28 June 2012
Taking a walk after lunch the other day, I was arrested by a forgotten but instantly familiar sight: a truck painted orange and emblazoned with the Auer’s logo. Not surprisingly, the truck was parked along Gracie Square (the last block of East 84th Street, between East End Avenue and the East River); the firm speicalizes in upscale moving.
Two houses down Hathaway Road from our first house in Bronxville (Eastchester really), in a much prettier little house (Nº 23, if you want to stroll along in street view; we were at 29), lived the Auers, Mr and Mrs, an elderly couple. I would guess that Mr Auer was the founder, or co-founder, of what is still the family business; by 1955, when we moved to Hathaway Road, he was retired, and the moving company was run by his son — I am also surmising. I so surmise because of the occasional appearance of the Auers’ grandson, known as GJ. I suppose GJ came to spend the odd week with his grandparents, perhaps because his parents still lived in the city — probably not far from where I’ve been living all this time. GJ was a bit older than I was, and taller and leaner, as I remember, and very lively; and I remember getting into trouble for doing something with him. I was about eight years old at the time, and the world of forbidden things was immense, but doing anything at all with GJ would probably have been enough. The Auers were “from the city.” This was not a class problem but a “ways” problem. Our ways were not their ways.
My mother’s fear and loathing of New York was one of the differences between us that I never understood while she was alive. That’s to say that I didn’t see it. When she complained about the city, I imagined that, if whatever she was complaining about were fixed, then she would stop complaining and start enjoying the place, because how could you not? She could not. Her childhood was spent in Wilmette, a suburb of Chicago comparable to Bronxville in many superficial ways, but ultimately quite incomparable because of the difference, not really measurable to my mind, between Chicago and New York. You hear a lot of talk about New York versus LA (or you used to do), but LA is just another Long Island sprawl populated by thinning ranks of overlooked locals by the vacationers from New York. New York and Chicago are the American antitheses, or would be, if New York were really American. Chicago is really American.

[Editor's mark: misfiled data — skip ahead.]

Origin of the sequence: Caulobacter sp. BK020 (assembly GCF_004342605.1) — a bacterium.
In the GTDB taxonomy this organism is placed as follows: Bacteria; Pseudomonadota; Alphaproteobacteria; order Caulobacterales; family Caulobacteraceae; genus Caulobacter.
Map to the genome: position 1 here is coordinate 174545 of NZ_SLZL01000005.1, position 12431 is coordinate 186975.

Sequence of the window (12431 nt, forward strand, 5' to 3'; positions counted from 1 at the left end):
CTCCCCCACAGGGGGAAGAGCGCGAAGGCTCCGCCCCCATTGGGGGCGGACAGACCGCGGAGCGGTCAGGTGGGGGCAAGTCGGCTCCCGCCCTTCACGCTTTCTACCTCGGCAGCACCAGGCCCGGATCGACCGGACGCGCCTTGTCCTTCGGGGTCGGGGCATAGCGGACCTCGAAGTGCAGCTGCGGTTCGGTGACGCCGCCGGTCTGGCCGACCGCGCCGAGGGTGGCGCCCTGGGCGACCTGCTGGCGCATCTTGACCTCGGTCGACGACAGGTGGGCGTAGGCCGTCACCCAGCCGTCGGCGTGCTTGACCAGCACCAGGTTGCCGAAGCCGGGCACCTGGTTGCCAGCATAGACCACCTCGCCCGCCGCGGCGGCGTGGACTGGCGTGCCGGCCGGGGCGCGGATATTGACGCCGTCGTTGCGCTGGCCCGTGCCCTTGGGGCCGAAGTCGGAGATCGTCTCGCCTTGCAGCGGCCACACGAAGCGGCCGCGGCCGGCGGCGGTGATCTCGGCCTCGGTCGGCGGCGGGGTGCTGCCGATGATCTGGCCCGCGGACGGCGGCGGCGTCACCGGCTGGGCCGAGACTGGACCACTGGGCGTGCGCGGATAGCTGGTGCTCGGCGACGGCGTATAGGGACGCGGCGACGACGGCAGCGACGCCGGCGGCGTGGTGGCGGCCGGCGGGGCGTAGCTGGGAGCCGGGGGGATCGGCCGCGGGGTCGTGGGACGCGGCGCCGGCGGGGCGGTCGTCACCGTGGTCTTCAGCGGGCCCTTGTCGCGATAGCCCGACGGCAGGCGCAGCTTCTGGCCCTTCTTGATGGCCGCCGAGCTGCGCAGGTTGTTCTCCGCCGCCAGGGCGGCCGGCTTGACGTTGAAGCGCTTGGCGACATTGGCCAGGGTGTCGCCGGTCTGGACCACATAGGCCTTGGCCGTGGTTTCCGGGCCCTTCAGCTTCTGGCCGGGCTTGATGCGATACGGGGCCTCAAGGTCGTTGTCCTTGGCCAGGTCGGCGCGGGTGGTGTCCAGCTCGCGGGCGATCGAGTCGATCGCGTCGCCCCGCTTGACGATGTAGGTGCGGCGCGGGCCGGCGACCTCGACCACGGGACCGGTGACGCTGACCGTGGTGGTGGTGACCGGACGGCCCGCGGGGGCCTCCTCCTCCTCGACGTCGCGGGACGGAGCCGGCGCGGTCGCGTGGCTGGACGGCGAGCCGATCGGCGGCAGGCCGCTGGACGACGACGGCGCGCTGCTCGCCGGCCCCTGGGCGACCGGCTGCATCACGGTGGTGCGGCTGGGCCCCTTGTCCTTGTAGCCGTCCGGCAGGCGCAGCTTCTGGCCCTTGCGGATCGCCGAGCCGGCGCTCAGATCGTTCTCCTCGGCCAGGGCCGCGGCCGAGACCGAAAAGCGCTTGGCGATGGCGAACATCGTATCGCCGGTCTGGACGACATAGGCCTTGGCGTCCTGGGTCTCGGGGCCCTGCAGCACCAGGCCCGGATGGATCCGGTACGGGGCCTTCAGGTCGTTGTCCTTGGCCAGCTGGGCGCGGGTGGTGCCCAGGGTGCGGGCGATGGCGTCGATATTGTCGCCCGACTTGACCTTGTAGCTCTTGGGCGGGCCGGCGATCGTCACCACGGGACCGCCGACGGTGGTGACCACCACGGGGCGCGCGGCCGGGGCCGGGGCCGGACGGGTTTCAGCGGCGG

My mother eventually found happiness in Houston. Even then, I didn’t see her fear and loathing of New York for what it was. I was confused by her readiness to jump on one of the company planes at the drop of a hat for a jaunt to the Big Apple. I didn’t understand that she liked going because what she liked even better was coming back, and coming back loaded with goodies. Kron’s chocolate — that was a big deal for a while. Tortellini were another. My mother had a dish of them at Barbetta (natch) and “found out” where to buy them “wholesale.” I wasn’t paying a lot of attention by this time, so I can’t say from memory how many dozens of boxes she flew down to Houston, but I’m sure that the number was exaggerated.
My mother loved visiting New York. But she hated living anywhere near it.
My father, I think, was indifferent to New York. It didn’t bother him. He was where he was. Until he felt that his game was falling apart, he liked best being on a golf course. I didn’t understand this, either, but that’s another matter. My father’s fears and loathings remained unknown to me. He seemed naturally confident always — a fine Midwestern bluff. There was one exception, in the last years at the Hathaway Road house, when as part of his job he began to have to address the security analysts on an annual basis. Did what I just say mean anything to you? It sounds Egyptian even to me. Security analysts? Who were they? How to describe them in today’s terms? I must ask Fossil Darling. In any case, I expect that my father was addressing the New York Society of Security Analysts (they seem to be CFAs now). Not a natural public speaker, at least in his own mind, my father rehearsed his speeches by delivering them into a microphone attached to a cassette recorder (new at the time, and “cheap.”) He stood at the tall dresser in his bedroom and pretended that it was a lectern.
My memory of these rehearsals is corrupt and contradictory. Did I ever try to listen to one of the speeches all the way through? If I did, I wasn’t allowed to do it again — or would I have wanted to? I had no idea what my father was talking about, except that in some extremely obscure way he was making a sales pitch. He was touting the stock of the company for which he worked — but of course I wouldn’t have known to put it that way then. But it was the one time that I actually watched my father work. So this was what he did! Well, it was something. Everything else that he did was done in an office in the city, to which he was not unhappy about commuting every day, invisible and impalpable.
(He was very fond of telling a story about his father-in-law, who, after the War, decided to cut down on commuting time and get to work earlier by moving into the city. He took at an apartment in Sutton Place shortly before I was adopted. After two years or so, he gave it up and moved back to Bronxville. It turned out that he was spending the commuting time by sleeping late and lounging over breakfast. I don’t think that he cared for the city much, either. I think that my father liked this story because it cautioned him against suggesting anything of the same to my mother.)
I remember asking my father what a sinking fund was. It wasn’t what I wanted it to be, and it still isn’t.